Back To Blog

10 Lessons for First-Time Homebuyers in Central Maine

10 Lessons for a First-Time Homebuyer

Being a first-time homebuyer may seem daunting but don't worry, we've helped thousands of
folks purchase their first home. Here are 10 valuable lessons from first-time homebuyers that
can help put you on the path to home ownership.
 
1. Enlist the help of real estate professionals
When you don't have the experience yourself, then you need to rely on those who do. It's not
that you can't purchase a home on your own, but obtaining the assistance of a trained
professional before embarking on one of the biggest purchasing decision in your life can protect
you from emotional, financial and legal hardship.
 
2. Attend a homebuyer education class
First time buyer classes will help explain the process as well as educate you on how to budget
and prepare your finances. Many first time buyer loan programs require a home ownership
course as part of the qualification process. You can find a list of local classes here:
http://www.mainehomeworks.org/ as well as online classes here: http://ehomeamerica.org/ (be
sure to select a hoMEworks Educator).
 
3. Think long-term - like REALLY long-term
Some people manage to move in and out of homes at a mind-boggling rate, which may lead you
to think that buying your first home isn't really much of a commitment. But you need to think
long-term when buying a home. The size and particulars of the home you buy should meet your
needs for at least the next ten years, even if you don't intend on staying in it for that long.
 
4. Budget for additional costs, including improvements
As soon as your new home becomes yours, you become responsible for all repairs and
improvements. These items should be factored into your spending budget, especially as you
prepare for big ticket seasonal expenses like heating oil or snow removal. It's easy to under
estimate all the little costs that go into keeping your home running, thereby causing upkeep to
fall by the wayside.
 
5. Read any homeowners association contract before buying
The neighborhood homeowners association often has bylaws and stipulations that can impact
your plans for your home. Hoping to rent out your home while you're out of state for half the
year? Not if it's against the bylaws of the homeowners association. Read before you buy.
 
6. Hold off until you have a down payment
First-time homebuyers can sometimes be too eager to snag a dream home before they're
ready. If you qualify for a no-money-down loan, you should still consider putting as much money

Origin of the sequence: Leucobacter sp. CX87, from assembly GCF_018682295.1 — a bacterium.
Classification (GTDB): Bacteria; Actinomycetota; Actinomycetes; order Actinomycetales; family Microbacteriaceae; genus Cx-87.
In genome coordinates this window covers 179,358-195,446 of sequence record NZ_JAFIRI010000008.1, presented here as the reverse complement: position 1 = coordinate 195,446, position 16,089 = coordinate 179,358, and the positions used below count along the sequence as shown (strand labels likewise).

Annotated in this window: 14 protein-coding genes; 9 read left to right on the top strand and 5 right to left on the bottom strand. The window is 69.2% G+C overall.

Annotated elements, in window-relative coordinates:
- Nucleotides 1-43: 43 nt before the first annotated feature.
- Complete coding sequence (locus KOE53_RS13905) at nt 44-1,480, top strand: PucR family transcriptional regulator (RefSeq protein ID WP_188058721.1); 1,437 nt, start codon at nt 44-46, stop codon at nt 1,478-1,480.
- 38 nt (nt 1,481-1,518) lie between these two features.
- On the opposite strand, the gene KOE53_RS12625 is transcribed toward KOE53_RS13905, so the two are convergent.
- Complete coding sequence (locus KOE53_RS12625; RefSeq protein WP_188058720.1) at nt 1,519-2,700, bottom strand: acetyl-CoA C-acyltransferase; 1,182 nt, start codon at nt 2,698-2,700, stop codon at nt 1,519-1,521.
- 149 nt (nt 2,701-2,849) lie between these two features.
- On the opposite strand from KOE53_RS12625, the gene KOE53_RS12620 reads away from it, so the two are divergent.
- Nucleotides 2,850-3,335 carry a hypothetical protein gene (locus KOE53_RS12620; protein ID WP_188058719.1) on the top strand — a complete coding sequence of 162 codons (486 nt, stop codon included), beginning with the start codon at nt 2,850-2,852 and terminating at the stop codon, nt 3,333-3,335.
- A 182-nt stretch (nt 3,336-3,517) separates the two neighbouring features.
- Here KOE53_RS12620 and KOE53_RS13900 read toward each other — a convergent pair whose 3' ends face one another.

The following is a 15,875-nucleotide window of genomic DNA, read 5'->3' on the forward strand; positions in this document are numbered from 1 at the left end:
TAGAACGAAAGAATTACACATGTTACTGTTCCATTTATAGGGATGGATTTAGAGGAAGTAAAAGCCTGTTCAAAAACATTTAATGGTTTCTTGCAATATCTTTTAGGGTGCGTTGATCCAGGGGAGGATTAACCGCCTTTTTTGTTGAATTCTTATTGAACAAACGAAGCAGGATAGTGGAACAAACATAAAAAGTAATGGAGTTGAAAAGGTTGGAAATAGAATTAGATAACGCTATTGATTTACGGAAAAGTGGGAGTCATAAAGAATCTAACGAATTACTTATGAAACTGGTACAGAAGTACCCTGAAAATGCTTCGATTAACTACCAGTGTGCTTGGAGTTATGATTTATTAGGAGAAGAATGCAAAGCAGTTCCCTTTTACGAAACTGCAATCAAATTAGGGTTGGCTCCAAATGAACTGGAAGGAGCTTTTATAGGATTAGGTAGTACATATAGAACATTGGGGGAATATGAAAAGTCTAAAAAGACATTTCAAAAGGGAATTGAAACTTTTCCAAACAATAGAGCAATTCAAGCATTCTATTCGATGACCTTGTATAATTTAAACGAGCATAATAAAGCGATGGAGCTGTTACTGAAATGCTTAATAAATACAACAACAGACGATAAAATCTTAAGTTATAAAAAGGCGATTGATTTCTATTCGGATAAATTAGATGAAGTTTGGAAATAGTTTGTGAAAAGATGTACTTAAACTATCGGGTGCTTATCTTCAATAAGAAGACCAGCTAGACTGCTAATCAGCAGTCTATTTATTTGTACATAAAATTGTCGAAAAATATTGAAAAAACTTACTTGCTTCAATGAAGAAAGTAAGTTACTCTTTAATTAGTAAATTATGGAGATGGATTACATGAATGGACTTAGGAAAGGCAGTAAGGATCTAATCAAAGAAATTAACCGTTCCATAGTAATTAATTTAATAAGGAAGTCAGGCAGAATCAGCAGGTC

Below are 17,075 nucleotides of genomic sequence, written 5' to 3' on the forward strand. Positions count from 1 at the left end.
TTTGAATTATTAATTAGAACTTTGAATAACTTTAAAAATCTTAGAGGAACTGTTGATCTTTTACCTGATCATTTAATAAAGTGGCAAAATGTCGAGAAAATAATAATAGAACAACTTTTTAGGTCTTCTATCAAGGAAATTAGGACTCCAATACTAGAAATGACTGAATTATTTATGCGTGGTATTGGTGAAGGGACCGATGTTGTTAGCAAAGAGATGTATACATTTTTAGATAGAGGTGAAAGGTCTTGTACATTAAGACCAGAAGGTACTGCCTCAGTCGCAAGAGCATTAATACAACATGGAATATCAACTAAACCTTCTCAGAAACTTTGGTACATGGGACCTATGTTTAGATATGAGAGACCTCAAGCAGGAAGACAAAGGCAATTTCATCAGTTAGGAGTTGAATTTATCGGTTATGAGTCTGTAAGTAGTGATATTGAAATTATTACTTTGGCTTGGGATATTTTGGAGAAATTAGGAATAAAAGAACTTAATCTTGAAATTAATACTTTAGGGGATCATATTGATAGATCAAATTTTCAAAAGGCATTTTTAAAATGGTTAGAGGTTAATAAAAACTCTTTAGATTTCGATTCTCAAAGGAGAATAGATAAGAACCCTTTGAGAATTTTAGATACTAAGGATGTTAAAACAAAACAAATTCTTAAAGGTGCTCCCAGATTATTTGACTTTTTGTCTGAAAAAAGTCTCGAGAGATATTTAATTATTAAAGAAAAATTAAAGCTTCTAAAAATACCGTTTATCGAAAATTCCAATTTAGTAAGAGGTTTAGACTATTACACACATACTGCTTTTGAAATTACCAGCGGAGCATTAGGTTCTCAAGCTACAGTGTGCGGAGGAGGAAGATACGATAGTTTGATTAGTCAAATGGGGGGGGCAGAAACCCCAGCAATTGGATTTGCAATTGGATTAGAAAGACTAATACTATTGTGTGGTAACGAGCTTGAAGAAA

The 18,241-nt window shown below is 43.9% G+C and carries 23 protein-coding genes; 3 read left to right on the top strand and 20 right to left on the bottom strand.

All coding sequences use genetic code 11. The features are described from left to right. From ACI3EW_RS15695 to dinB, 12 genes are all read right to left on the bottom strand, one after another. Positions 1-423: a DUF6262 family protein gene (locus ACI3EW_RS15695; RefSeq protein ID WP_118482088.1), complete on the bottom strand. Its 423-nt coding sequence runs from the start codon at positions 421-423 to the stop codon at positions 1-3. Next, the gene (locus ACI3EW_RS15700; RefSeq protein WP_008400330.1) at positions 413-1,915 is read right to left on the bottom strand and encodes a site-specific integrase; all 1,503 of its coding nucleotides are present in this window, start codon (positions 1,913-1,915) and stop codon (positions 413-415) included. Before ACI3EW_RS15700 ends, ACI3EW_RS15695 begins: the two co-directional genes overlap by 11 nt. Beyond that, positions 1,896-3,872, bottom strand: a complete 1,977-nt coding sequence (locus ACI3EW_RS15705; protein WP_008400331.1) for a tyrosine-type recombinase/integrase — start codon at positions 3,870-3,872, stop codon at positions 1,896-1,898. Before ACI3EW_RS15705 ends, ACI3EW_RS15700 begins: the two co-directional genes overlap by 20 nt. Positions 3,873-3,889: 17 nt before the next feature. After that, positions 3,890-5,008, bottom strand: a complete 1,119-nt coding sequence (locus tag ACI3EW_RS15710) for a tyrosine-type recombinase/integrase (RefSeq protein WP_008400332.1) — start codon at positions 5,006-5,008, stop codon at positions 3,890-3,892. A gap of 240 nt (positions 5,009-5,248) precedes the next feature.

down as you can. Skipping or minimizing the down payment often requires mortgage insurance
and in the long run this can mean more money out of your pocket.
 
7. Pay attention to the home inspection
The home inspection is your last chance to dig into potential problems before they become
100% your very real problems. Make sure your home inspector is reputable and trustworthy,
and then really dig into any issues that are presented. You may decide to negotiate after the
inspection if the issues could or should impact your buying decision.
 
8. Look deeper
Often a "staged" home -- one that has been setup to look like it came from the pages of a
magazine -- looks better than a home that is lived in. However, a home that is actually in use will
tell you more about how the space gets utilized. Are the kitchen appliances arranged in an
awkward manner? That may be due to a lack of outlets. A home may require substantial
renovations to use it the way it has been staged, so look deeper and picture how you would use
the space.
 
9. Try more than one bidding strategy
You may think that because you negotiated your way through a really good deal for your new
car, that you can apply the same strategies to buying your first home. But settling on a purchase
price with a homeowner is different from anything else you've tried. If you continuously shoot for
houses that are at or above your maximum price point, hoping to negotiate down, you may keep
getting outbid. Try other tactics like keeping your bid close to the asking price if the seller agrees
to cover or contribute to the closing costs. But keep in mind that the people on the other end of
the negotiation are just like you and over-aggressive tactics may do more harm than good.
 
10. Leave emotion out of it
The biggest piece of advice first-time homebuyers have to offer is to leave emotions out of the
decision and to rely on common sense and facts. Buyer's remorse is a bitter pill to swallow
when it comes in the form of your first home. It's way too easy to get swept up in the moment
and over commit or take action without fully thinking it through.

 

Add Comment

Comments are moderated. Please be patient if your comment does not appear immediately. Thank you.

Comments

  1. No comments. Be the first to comment.